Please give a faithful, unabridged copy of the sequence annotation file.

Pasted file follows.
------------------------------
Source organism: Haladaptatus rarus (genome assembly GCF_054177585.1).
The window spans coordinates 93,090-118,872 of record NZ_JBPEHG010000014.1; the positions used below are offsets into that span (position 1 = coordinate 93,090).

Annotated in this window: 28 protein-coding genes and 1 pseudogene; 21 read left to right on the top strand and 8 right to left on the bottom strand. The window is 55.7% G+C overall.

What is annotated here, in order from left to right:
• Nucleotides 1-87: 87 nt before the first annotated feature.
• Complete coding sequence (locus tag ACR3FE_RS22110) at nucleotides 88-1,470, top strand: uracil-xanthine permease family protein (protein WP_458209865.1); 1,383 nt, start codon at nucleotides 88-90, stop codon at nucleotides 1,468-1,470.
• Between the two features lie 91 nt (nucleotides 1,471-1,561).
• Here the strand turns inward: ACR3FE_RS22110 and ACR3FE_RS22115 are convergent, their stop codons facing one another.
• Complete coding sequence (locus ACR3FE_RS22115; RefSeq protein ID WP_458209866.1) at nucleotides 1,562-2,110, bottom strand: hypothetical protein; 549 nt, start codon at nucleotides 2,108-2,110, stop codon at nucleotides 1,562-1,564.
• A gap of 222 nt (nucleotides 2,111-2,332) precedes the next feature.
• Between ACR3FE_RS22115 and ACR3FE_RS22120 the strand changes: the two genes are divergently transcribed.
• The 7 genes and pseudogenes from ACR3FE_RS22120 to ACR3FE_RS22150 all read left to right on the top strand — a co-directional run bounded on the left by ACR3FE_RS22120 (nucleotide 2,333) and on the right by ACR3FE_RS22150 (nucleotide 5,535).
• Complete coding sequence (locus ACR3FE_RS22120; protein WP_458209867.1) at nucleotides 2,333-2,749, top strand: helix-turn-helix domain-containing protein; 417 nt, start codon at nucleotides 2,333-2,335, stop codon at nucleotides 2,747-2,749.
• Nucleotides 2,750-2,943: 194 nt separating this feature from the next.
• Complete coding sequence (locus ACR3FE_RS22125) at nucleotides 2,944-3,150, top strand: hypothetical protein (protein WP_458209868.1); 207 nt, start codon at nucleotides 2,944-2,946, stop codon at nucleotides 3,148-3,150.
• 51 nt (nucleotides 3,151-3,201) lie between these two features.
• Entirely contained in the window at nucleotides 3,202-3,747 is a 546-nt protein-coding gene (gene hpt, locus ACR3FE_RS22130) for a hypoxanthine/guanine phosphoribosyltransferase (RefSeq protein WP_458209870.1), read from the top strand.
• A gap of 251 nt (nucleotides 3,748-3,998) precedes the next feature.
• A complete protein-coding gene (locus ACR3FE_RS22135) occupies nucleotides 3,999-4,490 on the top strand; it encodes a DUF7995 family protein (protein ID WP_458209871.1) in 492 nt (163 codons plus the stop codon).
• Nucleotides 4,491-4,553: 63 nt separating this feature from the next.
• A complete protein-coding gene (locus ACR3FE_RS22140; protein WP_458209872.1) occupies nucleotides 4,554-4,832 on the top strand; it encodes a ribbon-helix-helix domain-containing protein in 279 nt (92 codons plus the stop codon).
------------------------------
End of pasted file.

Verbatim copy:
Source organism: Haladaptatus rarus (genome assembly GCF_054177585.1).
The window spans coordinates 93,090-118,872 of record NZ_JBPEHG010000014.1; the positions used below are offsets into that span (position 1 = coordinate 93,090).

Annotated in this window: 28 protein-coding genes and 1 pseudogene; 21 read left to right on the top strand and 8 right to left on the bottom strand. The window is 55.7% G+C overall.

What is annotated here, in order from left to right:
• Nucleotides 1-87: 87 nt before the first annotated feature.
• Complete coding sequence (locus tag ACR3FE_RS22110) at nucleotides 88-1,470, top strand: uracil-xanthine permease family protein (protein WP_458209865.1); 1,383 nt, start codon at nucleotides 88-90, stop codon at nucleotides 1,468-1,470.
• Between the two features lie 91 nt (nucleotides 1,471-1,561).
• Here the strand turns inward: ACR3FE_RS22110 and ACR3FE_RS22115 are convergent, their stop codons facing one another.
• Complete coding sequence (locus ACR3FE_RS22115; RefSeq protein ID WP_458209866.1) at nucleotides 1,562-2,110, bottom strand: hypothetical protein; 549 nt, start codon at nucleotides 2,108-2,110, stop codon at nucleotides 1,562-1,564.
• A gap of 222 nt (nucleotides 2,111-2,332) precedes the next feature.
• Between ACR3FE_RS22115 and ACR3FE_RS22120 the strand changes: the two genes are divergently transcribed.
• The 7 genes and pseudogenes from ACR3FE_RS22120 to ACR3FE_RS22150 all read left to right on the top strand — a co-directional run bounded on the left by ACR3FE_RS22120 (nucleotide 2,333) and on the right by ACR3FE_RS22150 (nucleotide 5,535).
• Complete coding sequence (locus ACR3FE_RS22120; protein WP_458209867.1) at nucleotides 2,333-2,749, top strand: helix-turn-helix domain-containing protein; 417 nt, start codon at nucleotides 2,333-2,335, stop codon at nucleotides 2,747-2,749.
• Nucleotides 2,750-2,943: 194 nt separating this feature from the next.
• Complete coding sequence (locus ACR3FE_RS22125) at nucleotides 2,944-3,150, top strand: hypothetical protein (protein WP_458209868.1); 207 nt, start codon at nucleotides 2,944-2,946, stop codon at nucleotides 3,148-3,150.
• 51 nt (nucleotides 3,151-3,201) lie between these two features.
• Entirely contained in the window at nucleotides 3,202-3,747 is a 546-nt protein-coding gene (gene hpt, locus ACR3FE_RS22130) for a hypoxanthine/guanine phosphoribosyltransferase (RefSeq protein WP_458209870.1), read from the top strand.
• A gap of 251 nt (nucleotides 3,748-3,998) precedes the next feature.
• A complete protein-coding gene (locus ACR3FE_RS22135) occupies nucleotides 3,999-4,490 on the top strand; it encodes a DUF7995 family protein (protein ID WP_458209871.1) in 492 nt (163 codons plus the stop codon).
• Nucleotides 4,491-4,553: 63 nt separating this feature from the next.
• A complete protein-coding gene (locus ACR3FE_RS22140; protein WP_458209872.1) occupies nucleotides 4,554-4,832 on the top strand; it encodes a ribbon-helix-helix domain-containing protein in 279 nt (92 codons plus the stop codon).